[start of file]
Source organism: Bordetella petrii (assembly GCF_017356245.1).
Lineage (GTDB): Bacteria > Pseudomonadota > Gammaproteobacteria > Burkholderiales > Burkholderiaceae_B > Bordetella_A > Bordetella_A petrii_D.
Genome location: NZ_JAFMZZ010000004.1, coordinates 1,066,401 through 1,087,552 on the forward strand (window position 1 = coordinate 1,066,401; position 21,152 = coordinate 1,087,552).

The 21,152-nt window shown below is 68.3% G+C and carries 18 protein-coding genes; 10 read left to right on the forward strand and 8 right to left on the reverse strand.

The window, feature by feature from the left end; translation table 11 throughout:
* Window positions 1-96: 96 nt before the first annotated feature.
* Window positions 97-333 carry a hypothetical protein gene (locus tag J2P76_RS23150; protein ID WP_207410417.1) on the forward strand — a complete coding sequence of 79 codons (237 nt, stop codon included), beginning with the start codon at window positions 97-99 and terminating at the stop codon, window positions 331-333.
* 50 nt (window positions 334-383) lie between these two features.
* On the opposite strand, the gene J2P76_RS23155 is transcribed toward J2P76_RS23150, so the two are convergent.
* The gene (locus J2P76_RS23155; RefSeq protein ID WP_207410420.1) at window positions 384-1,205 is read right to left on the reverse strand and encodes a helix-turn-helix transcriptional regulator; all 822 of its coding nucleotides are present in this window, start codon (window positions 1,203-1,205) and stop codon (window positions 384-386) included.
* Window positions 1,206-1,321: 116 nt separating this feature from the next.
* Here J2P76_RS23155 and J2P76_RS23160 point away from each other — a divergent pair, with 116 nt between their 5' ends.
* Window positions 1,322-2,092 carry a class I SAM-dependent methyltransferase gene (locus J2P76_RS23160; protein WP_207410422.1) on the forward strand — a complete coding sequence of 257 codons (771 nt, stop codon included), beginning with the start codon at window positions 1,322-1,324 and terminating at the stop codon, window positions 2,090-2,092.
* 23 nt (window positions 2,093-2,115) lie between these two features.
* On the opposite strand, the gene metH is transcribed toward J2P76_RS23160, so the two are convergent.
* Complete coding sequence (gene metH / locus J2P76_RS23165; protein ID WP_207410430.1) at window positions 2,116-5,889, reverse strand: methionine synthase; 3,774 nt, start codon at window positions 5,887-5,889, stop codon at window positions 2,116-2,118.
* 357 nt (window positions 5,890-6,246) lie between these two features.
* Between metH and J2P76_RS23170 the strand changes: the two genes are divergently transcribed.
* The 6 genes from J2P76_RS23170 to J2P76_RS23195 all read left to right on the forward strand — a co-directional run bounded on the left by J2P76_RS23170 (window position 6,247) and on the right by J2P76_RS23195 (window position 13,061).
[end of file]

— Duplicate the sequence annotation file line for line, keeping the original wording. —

Source organism: Bordetella petrii (assembly GCF_017356245.1).
Lineage (GTDB): Bacteria > Pseudomonadota > Gammaproteobacteria > Burkholderiales > Burkholderiaceae_B > Bordetella_A > Bordetella_A petrii_D.
Genome location: NZ_JAFMZZ010000004.1, coordinates 1,066,401 through 1,087,552 on the forward strand (window position 1 = coordinate 1,066,401; position 21,152 = coordinate 1,087,552).

The 21,152-nt window shown below is 68.3% G+C and carries 18 protein-coding genes; 10 read left to right on the forward strand and 8 right to left on the reverse strand.

The window, feature by feature from the left end; translation table 11 throughout:
* Window positions 1-96: 96 nt before the first annotated feature.
* Window positions 97-333 carry a hypothetical protein gene (locus tag J2P76_RS23150; protein ID WP_207410417.1) on the forward strand — a complete coding sequence of 79 codons (237 nt, stop codon included), beginning with the start codon at window positions 97-99 and terminating at the stop codon, window positions 331-333.
* 50 nt (window positions 334-383) lie between these two features.
* On the opposite strand, the gene J2P76_RS23155 is transcribed toward J2P76_RS23150, so the two are convergent.
* The gene (locus J2P76_RS23155; RefSeq protein ID WP_207410420.1) at window positions 384-1,205 is read right to left on the reverse strand and encodes a helix-turn-helix transcriptional regulator; all 822 of its coding nucleotides are present in this window, start codon (window positions 1,203-1,205) and stop codon (window positions 384-386) included.
* Window positions 1,206-1,321: 116 nt separating this feature from the next.
* Here J2P76_RS23155 and J2P76_RS23160 point away from each other — a divergent pair, with 116 nt between their 5' ends.
* Window positions 1,322-2,092 carry a class I SAM-dependent methyltransferase gene (locus J2P76_RS23160; protein WP_207410422.1) on the forward strand — a complete coding sequence of 257 codons (771 nt, stop codon included), beginning with the start codon at window positions 1,322-1,324 and terminating at the stop codon, window positions 2,090-2,092.
* 23 nt (window positions 2,093-2,115) lie between these two features.
* On the opposite strand, the gene metH is transcribed toward J2P76_RS23160, so the two are convergent.
* Complete coding sequence (gene metH / locus J2P76_RS23165; protein ID WP_207410430.1) at window positions 2,116-5,889, reverse strand: methionine synthase; 3,774 nt, start codon at window positions 5,887-5,889, stop codon at window positions 2,116-2,118.
* 357 nt (window positions 5,890-6,246) lie between these two features.
* Between metH and J2P76_RS23170 the strand changes: the two genes are divergently transcribed.
* The 6 genes from J2P76_RS23170 to J2P76_RS23195 all read left to right on the forward strand — a co-directional run bounded on the left by J2P76_RS23170 (window position 6,247) and on the right by J2P76_RS23195 (window position 13,061).